Review: Red Rising by Pierce Brown

Red Rising by Pierce Brown is one of the hottest novels to come out in the Young Adult space recently. The rights for a film have been made, and Brown himself is getting a ton of glowing press from the mainstream media.

Knowing this, I dove into Red Rising, the first book in the Red Rising trilogy, and at first, I was unimpressed. It follows all the tropes of a typical dystopian YA novel – a strictly hierarchical society (which, once you think about a little more deeply, doesn’t make any sense), a hero from the absolute bottom rung of said society, how the elite are keeping everyone else under their thumbs through cruel and capricious means, how the hero initially doesn’t want to fight the system but a family member gets killed, blah blah blah.

Basically the same stuff that drives The Hunger Games. Or Divergent. Or the Maze Runner. Or a billion other YA novels. This is the book that’s getting such wide acclaim?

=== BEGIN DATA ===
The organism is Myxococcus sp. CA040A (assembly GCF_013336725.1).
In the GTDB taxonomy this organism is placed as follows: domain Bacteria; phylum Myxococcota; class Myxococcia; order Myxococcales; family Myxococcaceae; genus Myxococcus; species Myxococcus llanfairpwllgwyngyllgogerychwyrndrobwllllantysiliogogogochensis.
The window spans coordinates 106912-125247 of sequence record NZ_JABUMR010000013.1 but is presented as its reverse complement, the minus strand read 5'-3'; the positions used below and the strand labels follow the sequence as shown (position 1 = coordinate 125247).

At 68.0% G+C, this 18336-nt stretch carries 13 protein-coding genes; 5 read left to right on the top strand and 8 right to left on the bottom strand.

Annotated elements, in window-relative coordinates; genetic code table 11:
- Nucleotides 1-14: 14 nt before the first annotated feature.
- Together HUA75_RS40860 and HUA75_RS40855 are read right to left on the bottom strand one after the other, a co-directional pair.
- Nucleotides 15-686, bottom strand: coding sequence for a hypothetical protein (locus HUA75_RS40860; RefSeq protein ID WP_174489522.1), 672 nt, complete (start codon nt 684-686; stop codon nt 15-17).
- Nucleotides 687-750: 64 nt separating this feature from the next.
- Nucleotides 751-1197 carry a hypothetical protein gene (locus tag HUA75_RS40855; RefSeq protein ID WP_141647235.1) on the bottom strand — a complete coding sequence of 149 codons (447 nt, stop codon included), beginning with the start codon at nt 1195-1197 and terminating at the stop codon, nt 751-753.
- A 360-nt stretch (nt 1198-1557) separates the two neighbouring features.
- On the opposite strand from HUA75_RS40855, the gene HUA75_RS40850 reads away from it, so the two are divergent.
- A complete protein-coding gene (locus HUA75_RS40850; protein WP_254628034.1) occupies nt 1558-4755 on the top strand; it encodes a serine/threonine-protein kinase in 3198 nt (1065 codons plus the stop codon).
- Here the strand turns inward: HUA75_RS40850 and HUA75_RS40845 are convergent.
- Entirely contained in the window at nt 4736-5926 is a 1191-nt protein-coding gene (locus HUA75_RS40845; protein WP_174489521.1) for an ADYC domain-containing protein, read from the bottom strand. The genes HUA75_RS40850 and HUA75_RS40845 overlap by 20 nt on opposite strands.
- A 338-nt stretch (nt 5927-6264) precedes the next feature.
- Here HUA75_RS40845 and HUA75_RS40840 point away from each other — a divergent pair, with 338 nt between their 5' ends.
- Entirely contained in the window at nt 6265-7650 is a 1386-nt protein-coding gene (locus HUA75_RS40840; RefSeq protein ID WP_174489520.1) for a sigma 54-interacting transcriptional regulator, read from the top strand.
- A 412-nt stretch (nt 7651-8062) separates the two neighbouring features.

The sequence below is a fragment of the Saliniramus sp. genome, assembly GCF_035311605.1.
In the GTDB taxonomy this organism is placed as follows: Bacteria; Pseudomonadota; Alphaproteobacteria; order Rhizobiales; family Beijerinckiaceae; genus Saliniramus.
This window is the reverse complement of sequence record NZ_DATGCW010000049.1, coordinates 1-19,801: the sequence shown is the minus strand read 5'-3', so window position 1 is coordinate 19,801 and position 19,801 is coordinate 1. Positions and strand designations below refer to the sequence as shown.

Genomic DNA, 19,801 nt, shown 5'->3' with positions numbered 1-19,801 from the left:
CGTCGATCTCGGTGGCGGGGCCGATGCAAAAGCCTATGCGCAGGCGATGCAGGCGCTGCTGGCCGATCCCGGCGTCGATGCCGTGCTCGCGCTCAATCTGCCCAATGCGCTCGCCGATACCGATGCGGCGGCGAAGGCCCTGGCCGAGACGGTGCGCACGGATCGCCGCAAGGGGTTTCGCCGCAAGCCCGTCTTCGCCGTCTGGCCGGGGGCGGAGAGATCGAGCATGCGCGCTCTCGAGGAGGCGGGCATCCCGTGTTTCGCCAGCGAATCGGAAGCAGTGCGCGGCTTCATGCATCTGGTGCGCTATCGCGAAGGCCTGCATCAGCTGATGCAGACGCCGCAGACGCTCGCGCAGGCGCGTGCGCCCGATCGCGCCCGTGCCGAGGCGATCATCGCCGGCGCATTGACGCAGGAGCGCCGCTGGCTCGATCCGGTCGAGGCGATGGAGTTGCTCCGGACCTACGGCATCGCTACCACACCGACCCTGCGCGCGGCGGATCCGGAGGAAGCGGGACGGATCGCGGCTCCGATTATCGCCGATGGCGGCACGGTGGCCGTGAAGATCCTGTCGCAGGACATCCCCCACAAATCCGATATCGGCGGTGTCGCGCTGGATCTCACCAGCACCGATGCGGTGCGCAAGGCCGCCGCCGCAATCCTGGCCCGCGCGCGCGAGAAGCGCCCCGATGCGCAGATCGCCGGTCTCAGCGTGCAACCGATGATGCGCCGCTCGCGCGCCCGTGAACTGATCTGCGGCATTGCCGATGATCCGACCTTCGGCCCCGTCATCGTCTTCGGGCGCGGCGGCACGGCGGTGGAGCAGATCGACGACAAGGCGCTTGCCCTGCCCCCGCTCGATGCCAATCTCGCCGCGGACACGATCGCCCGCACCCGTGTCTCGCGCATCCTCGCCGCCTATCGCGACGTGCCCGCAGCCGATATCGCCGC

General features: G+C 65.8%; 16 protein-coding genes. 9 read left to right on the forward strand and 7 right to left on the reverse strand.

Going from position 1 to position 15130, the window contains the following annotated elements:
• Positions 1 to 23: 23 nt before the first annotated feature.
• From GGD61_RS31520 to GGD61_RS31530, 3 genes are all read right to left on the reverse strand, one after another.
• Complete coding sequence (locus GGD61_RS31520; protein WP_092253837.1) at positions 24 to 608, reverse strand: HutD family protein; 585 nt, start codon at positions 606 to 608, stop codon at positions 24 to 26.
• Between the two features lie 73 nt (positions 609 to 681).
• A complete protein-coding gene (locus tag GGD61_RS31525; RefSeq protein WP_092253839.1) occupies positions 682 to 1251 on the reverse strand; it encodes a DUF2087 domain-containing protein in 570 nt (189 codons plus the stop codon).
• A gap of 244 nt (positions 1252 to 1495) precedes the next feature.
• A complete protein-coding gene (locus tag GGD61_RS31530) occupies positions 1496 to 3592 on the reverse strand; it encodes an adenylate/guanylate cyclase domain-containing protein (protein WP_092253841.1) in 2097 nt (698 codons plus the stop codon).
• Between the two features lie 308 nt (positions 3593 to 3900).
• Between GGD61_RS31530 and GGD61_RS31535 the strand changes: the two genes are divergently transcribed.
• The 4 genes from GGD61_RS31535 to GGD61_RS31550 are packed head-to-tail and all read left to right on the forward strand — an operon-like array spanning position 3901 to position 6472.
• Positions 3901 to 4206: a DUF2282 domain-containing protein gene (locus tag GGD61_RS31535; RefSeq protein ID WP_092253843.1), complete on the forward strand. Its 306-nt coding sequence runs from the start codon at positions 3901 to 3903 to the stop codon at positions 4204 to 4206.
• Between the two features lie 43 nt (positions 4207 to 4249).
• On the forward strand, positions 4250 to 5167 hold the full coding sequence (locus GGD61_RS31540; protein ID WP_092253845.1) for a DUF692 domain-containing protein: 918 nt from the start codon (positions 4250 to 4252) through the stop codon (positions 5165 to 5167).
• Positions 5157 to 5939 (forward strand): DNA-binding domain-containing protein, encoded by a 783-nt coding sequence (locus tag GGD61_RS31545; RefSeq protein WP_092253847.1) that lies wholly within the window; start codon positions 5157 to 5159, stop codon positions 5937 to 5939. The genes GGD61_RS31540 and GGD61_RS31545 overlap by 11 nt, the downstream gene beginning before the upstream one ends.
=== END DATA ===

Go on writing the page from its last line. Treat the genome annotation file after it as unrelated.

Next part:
Then a funny thing happened.

Then I started to care about Darrow. Then I started to get interested in the book. Then I started to enjoy it. A lot.

Not coincidentally, this shift in my thinking started right around when Brown dispensed with the usual YA dystopian cliches and focused instead on telling his own story, the story of Darrow, a Red who finds himself in the middle of Gold society, and realizing that things aren’t quite as simple as they seem.

The first 100 pages are uninspired, mostly worldbuilding and setup, but then Brown dug his claws into me, and soon I realized I couldn’t tear myself away. And that was when I realized why this series is so popular, and why it might become a movie very soon.

Unlike, say, The Fifth Season, Red Rising isn’t a literary book – it is exactly what it presents itself to be – a fun read that’s the equivalent to a Hollywood blockbuster movie. Make some popcorn, get comfortable, and enjoy the ride, because once it starts, you’ll be racing to the finish.

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